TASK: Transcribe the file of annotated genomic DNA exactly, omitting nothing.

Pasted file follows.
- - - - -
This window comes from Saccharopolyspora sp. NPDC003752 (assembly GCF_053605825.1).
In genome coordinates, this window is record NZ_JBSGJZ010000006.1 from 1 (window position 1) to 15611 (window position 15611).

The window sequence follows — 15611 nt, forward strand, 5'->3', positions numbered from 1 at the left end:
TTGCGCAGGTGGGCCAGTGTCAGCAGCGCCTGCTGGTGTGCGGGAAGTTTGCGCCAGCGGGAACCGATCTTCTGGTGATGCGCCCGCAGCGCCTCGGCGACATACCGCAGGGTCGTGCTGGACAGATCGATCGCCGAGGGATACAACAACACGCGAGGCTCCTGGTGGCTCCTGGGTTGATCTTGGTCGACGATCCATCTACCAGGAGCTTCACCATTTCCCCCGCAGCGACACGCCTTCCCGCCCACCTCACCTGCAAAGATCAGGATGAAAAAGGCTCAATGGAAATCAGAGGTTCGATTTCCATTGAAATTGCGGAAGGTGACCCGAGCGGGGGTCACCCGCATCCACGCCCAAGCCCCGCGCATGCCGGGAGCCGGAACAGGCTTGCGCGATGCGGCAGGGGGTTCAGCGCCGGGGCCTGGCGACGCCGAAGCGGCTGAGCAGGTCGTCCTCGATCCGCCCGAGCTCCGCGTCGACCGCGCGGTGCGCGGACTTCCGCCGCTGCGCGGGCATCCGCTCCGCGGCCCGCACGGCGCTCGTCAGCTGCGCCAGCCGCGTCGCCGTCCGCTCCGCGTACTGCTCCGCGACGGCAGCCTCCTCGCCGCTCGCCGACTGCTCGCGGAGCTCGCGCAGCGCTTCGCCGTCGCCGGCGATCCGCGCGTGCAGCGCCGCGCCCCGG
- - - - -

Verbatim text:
This window comes from Saccharopolyspora sp. NPDC003752 (assembly GCF_053605825.1).
In genome coordinates, this window is record NZ_JBSGJZ010000006.1 from 1 (window position 1) to 15611 (window position 15611).

The window sequence follows — 15611 nt, forward strand, 5'->3', positions numbered from 1 at the left end:
TTGCGCAGGTGGGCCAGTGTCAGCAGCGCCTGCTGGTGTGCGGGAAGTTTGCGCCAGCGGGAACCGATCTTCTGGTGATGCGCCCGCAGCGCCTCGGCGACATACCGCAGGGTCGTGCTGGACAGATCGATCGCCGAGGGATACAACAACACGCGAGGCTCCTGGTGGCTCCTGGGTTGATCTTGGTCGACGATCCATCTACCAGGAGCTTCACCATTTCCCCCGCAGCGACACGCCTTCCCGCCCACCTCACCTGCAAAGATCAGGATGAAAAAGGCTCAATGGAAATCAGAGGTTCGATTTCCATTGAAATTGCGGAAGGTGACCCGAGCGGGGGTCACCCGCATCCACGCCCAAGCCCCGCGCATGCCGGGAGCCGGAACAGGCTTGCGCGATGCGGCAGGGGGTTCAGCGCCGGGGCCTGGCGACGCCGAAGCGGCTGAGCAGGTCGTCCTCGATCCGCCCGAGCTCCGCGTCGACCGCGCGGTGCGCGGACTTCCGCCGCTGCGCGGGCATCCGCTCCGCGGCCCGCACGGCGCTCGTCAGCTGCGCCAGCCGCGTCGCCGTCCGCTCCGCGTACTGCTCCGCGACGGCAGCCTCCTCGCCGCTCGCCGACTGCTCGCGGAGCTCGCGCAGCGCTTCGCCGTCGCCGGCGATCCGCGCGTGCAGCGCCGCGCCCCGG